- Institutes of the Christian Religion by Jean Calvin


In the late medieval period the Catholic Church hierarchy had become very involved in the political life of Western Europe. Political intrigues, enormous wealth and corruption were causing a materialistic outlook and undermining its spiritual leadership. However, despite some anticlericalism, believers remained loyal to the Church. The important tensions rose from the secular authorities seeking to lessen the public powers of the Church.

Attempts to reform the Church before Luther's 95 theses, posted in 1517, were undertaken by medieval reformers like the Waldesians in Burgundy (1173), the Italian Francis of Assisi (1181-1226), John Wycliffe in England (c.1320-1384) and Jan Hus in Bohemia (1370-1415). In the 16th. century Erasmus of Rotterdam (1466-1536) led the humanistic proposals for Catholic reform by attacking popular superstitions and placing Christ as the supreme moral figure. 

Luther asserted that his reform programme was different from previous attempts. He claimed that they attacked corruption, whereas he confronted the root problem: theological deviance from the doctrines of redemption and grace. The key to Luther's reform was his dogmas of sola scriptura (the Bible alone is authoritative) and sola fide (justification is only by faith, not works). He was excommunicated in 1521. 

The Reformation movement in Germany expanded and diversified. Huldrych Zwingli blended Church and State in Zurich, building a Christian theocracy. Both Luther and Zwingli agreed on justification by faith but disagreed on transubstantiation. Luther accepted the doctrine, because Christ is everywhere, while Zwingli rejected it.

Another important branch of Protestantism is Calvinism, named after John Calvin. He was a French lawyer who fled France for Switzerland after his conversion to Protestantism. He published a first edition of Institutes of the Christian Religion in 1536, in Basel. It was the first systematic, theological treatise of the new reform movement. In it he agreed with the Lutheran doctrine of justification by faith. He also insisted on the dogma of predestination, but viewed communion as symbolic, not substantial, as in the Catholic Church. Calvinism merged with Zwingli's movement into the Reformed Church.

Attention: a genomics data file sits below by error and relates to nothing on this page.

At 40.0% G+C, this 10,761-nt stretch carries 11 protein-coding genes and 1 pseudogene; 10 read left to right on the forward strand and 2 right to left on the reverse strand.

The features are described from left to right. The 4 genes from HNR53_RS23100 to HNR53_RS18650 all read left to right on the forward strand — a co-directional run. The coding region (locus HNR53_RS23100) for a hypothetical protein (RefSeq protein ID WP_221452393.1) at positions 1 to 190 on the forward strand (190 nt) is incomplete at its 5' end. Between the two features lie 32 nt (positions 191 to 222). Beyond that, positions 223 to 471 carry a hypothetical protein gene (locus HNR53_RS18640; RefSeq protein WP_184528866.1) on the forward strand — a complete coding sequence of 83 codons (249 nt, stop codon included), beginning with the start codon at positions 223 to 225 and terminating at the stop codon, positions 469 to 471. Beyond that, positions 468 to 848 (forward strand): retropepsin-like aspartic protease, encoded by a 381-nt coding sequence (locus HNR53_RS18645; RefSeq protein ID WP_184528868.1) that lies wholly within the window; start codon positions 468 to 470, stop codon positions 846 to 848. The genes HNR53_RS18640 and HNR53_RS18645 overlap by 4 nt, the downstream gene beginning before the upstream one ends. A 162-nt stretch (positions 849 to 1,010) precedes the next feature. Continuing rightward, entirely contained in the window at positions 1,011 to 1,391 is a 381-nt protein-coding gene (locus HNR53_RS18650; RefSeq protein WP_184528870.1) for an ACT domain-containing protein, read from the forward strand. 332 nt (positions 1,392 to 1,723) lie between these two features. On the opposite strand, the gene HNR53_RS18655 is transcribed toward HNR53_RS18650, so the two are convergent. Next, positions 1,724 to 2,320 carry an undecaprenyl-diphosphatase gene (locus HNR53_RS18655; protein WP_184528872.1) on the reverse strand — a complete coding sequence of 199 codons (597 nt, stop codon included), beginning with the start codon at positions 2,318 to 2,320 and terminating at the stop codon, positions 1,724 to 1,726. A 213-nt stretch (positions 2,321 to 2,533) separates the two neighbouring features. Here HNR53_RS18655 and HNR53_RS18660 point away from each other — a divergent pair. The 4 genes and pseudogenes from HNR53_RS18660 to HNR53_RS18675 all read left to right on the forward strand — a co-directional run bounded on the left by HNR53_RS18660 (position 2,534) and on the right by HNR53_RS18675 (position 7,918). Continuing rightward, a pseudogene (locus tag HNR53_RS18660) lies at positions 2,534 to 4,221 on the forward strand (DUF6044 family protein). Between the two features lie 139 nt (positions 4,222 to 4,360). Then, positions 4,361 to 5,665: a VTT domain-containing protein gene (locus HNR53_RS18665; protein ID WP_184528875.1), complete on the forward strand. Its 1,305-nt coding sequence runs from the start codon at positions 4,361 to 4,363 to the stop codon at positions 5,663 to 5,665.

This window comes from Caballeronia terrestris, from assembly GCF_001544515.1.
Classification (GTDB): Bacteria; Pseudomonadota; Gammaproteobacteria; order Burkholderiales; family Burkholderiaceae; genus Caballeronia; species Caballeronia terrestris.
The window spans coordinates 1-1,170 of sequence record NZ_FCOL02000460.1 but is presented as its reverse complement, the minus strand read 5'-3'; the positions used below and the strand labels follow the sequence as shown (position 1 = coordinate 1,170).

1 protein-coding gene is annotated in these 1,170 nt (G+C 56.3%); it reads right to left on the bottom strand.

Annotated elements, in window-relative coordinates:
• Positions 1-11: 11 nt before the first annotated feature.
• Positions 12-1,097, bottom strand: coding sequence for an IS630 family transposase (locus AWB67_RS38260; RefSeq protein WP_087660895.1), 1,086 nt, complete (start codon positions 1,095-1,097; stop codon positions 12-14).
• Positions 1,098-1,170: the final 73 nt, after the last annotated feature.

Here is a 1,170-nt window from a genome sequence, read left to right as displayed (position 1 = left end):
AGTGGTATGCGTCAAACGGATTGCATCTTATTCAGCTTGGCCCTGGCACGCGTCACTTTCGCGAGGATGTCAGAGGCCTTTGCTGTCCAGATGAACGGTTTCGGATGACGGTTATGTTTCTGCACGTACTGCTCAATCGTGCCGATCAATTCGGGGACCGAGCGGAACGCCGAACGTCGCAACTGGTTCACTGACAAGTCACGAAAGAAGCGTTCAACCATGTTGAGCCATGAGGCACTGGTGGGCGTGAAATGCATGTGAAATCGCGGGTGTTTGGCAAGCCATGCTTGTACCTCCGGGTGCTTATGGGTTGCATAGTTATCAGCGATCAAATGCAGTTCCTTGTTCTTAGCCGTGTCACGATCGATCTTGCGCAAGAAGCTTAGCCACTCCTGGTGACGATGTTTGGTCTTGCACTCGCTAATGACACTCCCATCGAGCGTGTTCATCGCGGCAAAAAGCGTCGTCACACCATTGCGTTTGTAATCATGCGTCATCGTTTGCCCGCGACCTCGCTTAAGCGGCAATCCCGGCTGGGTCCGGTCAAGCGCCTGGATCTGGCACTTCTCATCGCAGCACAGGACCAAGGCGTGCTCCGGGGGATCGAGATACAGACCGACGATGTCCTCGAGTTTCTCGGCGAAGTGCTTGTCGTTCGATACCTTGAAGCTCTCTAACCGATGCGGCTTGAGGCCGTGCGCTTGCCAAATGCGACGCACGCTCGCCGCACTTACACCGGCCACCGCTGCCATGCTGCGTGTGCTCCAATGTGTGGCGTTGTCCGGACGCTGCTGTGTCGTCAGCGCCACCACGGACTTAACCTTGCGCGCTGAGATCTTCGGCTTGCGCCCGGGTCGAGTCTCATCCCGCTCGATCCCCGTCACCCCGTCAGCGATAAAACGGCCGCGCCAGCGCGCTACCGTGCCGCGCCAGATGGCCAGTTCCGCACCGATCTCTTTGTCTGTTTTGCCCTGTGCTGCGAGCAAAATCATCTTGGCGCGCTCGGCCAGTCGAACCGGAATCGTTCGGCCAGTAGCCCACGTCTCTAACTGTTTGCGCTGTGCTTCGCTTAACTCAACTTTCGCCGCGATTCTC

During the 16th. century the Reform spread to other European countries. By the middle of the century Lutheranism was dominant in Northern Europe, while Eastern Europe embraced radical Protestant varities. Henry VIII established the Anglican Church in England, a middle way between Protestantism and 'Catholicism without the Pope'. John Knox established the Calvinist tradition in Scotland as the Presbyterian Church. The centres for the Counter-Reformation were Spain and Italy, where Protestantism did not gain ground.


Institutes of the Christian Religion by Jean Calvin, was first published in Latin in 1536 then and in French in 1541, with the definitive editions in 1559 and in 1560. It was published in four volumes.

The tomes are an exposition of the Apostles' Creed under the following headings: God the Creator; Christ as Redeemer; Christ as Sanctifier; the Church and the Communion of Saints

Book 1

This volumen deals first with knowledge of God the Creator, then turns to knowledge of mankind. 

The knowledge of God should not be looked for in mankind, since there it is muted by ignorance or evil intentions, nor in the world, since humanity is incapable of seeing it there. This knowledge must be sought in the Scriptures. It is impious to display forms of God, and worship of images is to be rejected. Only God is worthy of worship. The divine essence is one, with three different persons.

In knowledge of mankind, the creation of the world is dealt with, along with good and bad angels. Human nature and powers are examined.

The last chapters treat human behaviour and the government of the world. Fortune and fate are considered in morality. God is declared free from sin of any kind.

Book 2

This volume deals with knowledge of God as Redeemer.

The first subject broached is the Fall with its attendant consequences: original sin, free will, the corruption of human nature, and God's actions in the human heart.

Redemption is treated in five concepts:

- the character of the redeemer

- his manifestation to the world in the Law and the Gospel

- the person of Christ as mediator between God and Mankind

- Christ's characteristics: prophetical, kingly, and priestly

- Christ's path as redeemer: crucifixion, death, burial, descent into hell, resurrection, ascension to heaven, and place at the right hand of the Father 

Book 3

The subject here is the grace of Christ within the doctrine of faith.

Faith has its foundation in the operations of the Holy Spirit.

Repentance comes from true faith, not from confession. Indulgences and Purgatory are dealt with. 

Justification by faith is described, as is its connection to Christian liberty. 

Prayer is shown to be the main exercise of faith and the way to procure God's blessings. 

The concept of the Elect is discussed in conjuction with the Lord's favour through grace.

Meditation on the resurrection is portrayed as a means of encouragement in the hard fight against sinfulness.

Book 4

In the first section the subject is the Church. The distinguishing marks of the unity of the Church are considered. Church government then comes under analysis, as well as its form and use in the primitive Church. The papacy is examined, together with the primacy of the Pope and his usurpation of power as an individual or in Councils. Ecclesiastical jurisdiction is dealt with in promulgation of laws. Discipline and its use and abuse by the Church is analysed.